In two days, my blog will be 9 months old, and even though I know that pregnancy actually lasts 9.5 months, the 9-month mark seems significant. In honor of the end of gestation, I am featuring a post from my first week of development, ambitiously titled "I Have an Idea for Jay-Z's Next Album." This ill-advised title is evidence that I'm still secretly competing with my friend who writes for Vibe.
It's a fairly one-sided competition.
Anyway, I bought a batch of CDs using the review resources in my word-to-Jay-Z post, and I'm now happy to report on which are the most popular:
1. Buzz, Buzz by Laurie Berkner. Laurie Berkner falls into the chipper folkie category, which makes her slightly less annoying than the robot children category.
2. No! by They Might Be Giants. Yes, there is a hipster parent contingent in my neighborhood.
3. Music for Little Ears: Authentic Lullabies from Around the World. This one, I love. It's soft, rhythmic, and takes you down deep. There are also English translations of all the songs.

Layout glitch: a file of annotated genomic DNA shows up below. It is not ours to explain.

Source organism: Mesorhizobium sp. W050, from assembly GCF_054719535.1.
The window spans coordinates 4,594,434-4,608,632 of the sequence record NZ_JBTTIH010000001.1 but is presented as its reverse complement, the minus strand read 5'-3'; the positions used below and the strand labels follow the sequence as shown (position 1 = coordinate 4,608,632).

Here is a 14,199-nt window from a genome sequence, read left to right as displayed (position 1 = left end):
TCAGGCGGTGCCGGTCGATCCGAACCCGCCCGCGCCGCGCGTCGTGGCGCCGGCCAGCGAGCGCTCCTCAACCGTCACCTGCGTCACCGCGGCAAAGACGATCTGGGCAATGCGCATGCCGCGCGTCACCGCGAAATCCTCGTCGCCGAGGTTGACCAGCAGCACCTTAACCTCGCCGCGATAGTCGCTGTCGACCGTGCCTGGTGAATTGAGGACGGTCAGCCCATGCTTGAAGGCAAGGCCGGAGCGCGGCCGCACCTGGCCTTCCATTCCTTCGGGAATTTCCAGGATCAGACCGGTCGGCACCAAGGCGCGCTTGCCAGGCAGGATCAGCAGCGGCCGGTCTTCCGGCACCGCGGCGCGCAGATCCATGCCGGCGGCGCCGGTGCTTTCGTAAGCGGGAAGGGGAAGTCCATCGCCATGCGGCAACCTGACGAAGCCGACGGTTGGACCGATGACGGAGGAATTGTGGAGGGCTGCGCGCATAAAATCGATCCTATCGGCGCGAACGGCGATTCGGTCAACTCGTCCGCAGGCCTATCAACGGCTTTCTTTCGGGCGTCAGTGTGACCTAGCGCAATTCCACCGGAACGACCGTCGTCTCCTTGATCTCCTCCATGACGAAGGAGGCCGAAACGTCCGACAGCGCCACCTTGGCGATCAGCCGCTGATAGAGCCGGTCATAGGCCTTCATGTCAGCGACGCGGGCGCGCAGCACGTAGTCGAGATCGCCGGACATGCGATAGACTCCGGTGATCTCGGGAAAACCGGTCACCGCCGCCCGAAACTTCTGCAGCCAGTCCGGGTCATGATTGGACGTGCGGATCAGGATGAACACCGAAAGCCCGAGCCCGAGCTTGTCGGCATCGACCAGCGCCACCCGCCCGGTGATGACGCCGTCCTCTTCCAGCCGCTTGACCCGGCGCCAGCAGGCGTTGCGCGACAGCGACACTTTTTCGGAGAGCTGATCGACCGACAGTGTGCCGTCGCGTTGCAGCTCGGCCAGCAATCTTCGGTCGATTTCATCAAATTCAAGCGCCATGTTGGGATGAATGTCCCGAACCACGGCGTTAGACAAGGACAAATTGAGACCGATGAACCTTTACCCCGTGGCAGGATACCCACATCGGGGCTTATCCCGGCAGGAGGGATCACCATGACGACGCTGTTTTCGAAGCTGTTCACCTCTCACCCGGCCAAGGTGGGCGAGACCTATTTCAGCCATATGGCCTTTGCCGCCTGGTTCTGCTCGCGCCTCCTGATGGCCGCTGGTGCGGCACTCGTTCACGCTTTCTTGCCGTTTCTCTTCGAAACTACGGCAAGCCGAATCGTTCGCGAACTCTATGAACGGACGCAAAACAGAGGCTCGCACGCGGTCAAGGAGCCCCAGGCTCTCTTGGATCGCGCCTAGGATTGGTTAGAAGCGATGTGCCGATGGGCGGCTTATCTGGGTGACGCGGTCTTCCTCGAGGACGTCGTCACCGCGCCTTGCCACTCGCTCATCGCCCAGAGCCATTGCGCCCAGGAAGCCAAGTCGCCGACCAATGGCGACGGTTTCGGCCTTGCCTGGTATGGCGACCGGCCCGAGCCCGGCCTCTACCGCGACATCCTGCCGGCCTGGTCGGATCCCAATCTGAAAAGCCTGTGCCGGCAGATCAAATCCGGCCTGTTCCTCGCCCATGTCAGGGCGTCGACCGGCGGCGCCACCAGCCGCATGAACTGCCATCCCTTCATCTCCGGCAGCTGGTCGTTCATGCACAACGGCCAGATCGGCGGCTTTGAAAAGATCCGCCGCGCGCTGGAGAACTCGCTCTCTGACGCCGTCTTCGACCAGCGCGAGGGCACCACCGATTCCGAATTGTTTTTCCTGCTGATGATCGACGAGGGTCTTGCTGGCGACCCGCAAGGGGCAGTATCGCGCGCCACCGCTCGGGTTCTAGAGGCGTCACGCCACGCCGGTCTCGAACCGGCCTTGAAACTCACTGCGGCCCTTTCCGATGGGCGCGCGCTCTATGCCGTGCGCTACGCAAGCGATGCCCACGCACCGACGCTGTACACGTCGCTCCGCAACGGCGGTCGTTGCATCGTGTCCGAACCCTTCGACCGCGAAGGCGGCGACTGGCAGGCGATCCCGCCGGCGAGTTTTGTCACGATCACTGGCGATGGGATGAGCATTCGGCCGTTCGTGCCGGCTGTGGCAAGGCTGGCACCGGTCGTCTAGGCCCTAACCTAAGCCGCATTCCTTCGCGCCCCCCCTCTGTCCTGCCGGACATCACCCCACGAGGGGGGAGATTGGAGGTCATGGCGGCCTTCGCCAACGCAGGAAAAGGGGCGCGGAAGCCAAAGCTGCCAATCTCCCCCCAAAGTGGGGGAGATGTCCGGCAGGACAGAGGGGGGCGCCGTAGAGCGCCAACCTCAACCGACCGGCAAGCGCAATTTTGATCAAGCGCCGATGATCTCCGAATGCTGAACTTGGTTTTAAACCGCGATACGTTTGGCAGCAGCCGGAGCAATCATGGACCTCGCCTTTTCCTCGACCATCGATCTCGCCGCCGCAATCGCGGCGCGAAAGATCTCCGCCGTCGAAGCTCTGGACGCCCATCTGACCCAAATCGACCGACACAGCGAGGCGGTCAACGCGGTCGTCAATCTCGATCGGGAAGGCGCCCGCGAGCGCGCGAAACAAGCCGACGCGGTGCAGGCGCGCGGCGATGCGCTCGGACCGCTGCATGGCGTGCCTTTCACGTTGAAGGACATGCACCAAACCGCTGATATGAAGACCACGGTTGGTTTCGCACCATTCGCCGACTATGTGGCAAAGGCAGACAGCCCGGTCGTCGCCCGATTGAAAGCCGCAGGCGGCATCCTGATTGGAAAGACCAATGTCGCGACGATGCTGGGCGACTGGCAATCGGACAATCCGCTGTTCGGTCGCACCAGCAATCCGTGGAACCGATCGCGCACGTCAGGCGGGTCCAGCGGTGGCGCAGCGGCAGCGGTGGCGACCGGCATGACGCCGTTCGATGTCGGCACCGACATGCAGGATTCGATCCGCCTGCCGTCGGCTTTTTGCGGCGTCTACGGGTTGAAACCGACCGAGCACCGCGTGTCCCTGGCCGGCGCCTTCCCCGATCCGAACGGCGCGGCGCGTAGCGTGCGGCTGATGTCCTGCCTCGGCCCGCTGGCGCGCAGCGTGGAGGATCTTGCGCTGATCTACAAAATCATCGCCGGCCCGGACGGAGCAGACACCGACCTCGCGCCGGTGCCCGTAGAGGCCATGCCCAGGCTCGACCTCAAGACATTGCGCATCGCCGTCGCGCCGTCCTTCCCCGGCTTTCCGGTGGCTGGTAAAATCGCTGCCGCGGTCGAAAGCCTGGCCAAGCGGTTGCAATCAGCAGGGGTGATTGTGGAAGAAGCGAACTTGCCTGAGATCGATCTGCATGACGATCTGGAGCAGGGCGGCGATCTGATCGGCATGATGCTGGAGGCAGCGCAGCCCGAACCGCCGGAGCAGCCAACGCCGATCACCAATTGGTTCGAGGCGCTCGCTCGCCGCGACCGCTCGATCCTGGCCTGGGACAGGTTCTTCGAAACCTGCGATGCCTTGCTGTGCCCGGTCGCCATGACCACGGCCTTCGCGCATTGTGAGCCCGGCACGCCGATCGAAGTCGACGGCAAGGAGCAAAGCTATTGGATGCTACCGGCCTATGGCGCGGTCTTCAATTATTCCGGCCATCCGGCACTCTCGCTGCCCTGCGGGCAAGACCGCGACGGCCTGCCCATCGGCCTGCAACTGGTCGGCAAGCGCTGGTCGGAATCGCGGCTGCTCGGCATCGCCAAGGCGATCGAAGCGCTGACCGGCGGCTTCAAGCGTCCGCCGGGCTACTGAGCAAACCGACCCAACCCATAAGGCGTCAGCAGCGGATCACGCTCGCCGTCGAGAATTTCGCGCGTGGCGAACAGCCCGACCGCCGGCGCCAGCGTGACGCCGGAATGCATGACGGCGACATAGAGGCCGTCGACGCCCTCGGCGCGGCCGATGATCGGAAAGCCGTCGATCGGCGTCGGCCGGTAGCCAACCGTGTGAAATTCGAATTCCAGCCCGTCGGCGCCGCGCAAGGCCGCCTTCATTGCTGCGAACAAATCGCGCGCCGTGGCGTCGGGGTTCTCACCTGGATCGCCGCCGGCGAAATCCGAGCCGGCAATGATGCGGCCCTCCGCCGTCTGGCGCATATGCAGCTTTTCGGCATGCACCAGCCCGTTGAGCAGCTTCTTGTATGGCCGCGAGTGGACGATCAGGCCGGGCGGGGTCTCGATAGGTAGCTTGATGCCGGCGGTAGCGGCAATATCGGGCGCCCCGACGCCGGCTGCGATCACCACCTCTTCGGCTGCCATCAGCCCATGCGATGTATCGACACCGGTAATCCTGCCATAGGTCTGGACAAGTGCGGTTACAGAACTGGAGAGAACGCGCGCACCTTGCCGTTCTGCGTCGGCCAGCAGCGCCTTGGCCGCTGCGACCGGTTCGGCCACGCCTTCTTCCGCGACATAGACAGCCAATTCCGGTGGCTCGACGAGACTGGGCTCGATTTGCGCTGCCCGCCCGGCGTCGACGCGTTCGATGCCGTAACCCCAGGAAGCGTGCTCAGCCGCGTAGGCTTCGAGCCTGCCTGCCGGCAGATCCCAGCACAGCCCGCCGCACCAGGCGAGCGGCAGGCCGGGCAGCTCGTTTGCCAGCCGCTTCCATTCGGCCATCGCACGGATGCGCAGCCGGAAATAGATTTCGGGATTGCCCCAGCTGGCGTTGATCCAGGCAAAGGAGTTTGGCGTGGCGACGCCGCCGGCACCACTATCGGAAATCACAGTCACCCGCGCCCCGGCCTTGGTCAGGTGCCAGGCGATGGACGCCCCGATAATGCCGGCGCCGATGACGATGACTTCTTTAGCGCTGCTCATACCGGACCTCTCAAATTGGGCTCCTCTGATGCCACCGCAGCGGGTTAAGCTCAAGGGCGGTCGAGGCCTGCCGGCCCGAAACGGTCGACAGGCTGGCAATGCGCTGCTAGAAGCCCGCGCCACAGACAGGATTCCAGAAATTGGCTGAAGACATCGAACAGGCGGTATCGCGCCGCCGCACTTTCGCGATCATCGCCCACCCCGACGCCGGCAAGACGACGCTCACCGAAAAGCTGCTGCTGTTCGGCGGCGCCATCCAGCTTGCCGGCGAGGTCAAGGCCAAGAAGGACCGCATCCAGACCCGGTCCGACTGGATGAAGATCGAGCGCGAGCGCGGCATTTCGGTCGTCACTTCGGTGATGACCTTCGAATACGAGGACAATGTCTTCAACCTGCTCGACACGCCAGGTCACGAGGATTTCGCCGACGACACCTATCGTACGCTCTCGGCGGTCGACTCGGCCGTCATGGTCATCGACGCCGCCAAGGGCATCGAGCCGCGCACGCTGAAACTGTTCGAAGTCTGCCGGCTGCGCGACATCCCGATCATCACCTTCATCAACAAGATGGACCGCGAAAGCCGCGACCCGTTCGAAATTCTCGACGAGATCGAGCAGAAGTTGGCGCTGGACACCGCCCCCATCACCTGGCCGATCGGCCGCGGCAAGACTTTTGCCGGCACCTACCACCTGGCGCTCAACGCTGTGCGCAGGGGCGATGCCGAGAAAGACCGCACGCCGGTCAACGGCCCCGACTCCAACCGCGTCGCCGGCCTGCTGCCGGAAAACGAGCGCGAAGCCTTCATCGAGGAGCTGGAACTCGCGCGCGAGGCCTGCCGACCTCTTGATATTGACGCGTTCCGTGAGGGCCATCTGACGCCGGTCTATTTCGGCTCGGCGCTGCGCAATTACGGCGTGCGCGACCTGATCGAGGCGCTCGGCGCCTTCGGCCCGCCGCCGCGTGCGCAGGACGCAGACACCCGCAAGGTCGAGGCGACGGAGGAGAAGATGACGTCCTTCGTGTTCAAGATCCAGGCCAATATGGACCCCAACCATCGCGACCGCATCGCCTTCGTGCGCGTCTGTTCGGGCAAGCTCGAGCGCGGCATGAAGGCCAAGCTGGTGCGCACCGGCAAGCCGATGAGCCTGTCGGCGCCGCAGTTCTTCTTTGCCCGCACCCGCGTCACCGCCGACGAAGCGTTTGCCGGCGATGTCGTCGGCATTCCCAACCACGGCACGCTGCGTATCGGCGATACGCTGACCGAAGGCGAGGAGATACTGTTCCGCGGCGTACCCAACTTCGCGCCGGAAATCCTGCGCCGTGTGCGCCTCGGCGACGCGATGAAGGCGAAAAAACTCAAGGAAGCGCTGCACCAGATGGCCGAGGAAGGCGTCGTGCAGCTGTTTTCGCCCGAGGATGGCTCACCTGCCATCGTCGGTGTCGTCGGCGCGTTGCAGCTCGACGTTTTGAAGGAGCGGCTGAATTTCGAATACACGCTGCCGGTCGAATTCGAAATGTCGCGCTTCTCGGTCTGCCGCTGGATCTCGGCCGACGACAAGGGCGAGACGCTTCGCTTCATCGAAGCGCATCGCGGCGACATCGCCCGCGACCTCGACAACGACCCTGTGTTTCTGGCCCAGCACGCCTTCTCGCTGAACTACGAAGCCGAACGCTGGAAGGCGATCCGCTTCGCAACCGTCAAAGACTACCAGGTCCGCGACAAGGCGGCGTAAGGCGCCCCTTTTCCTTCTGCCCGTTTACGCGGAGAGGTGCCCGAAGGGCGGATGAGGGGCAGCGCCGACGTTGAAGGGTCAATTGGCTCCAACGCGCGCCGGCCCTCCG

And based on a recent surge, I expect great things from these in 2008:
1. Soy Una Pizza by Charlotte Diamond. OK, don't be scared by the cover. I know she's like "Hold still while I shove this pizza down your throat!" But she's actually very tame. The songs on this one are a perfect mix of the familiar and the predictable. Learn 'em in a snap whether you speak Spanish or not.
2. African Playground by Putumayo. It's African, it's playful, it's probably playing at a coffee store near you ... what's not to love?
And then there's my favorite, even if it's not exactly circing up a storm .... for future Broadway stars and aspiring Von Trapps ... introducing the charming, the endearing, the darling, the winking, only slightly wrinkled John Lithgow (!!) and his show-stopping pick-me-up: The Sunny Side of the Street. Real Broadway tunes discretely tailored for the petite.
It meets my top 3 criteria for good kids CDs: 1) no robot children, 2) clever lyrics--but not the kind that go over kids' heads, like this horrible offender, and 3) swinging sing-a-long-ability.
Let's see some jazz hands, people.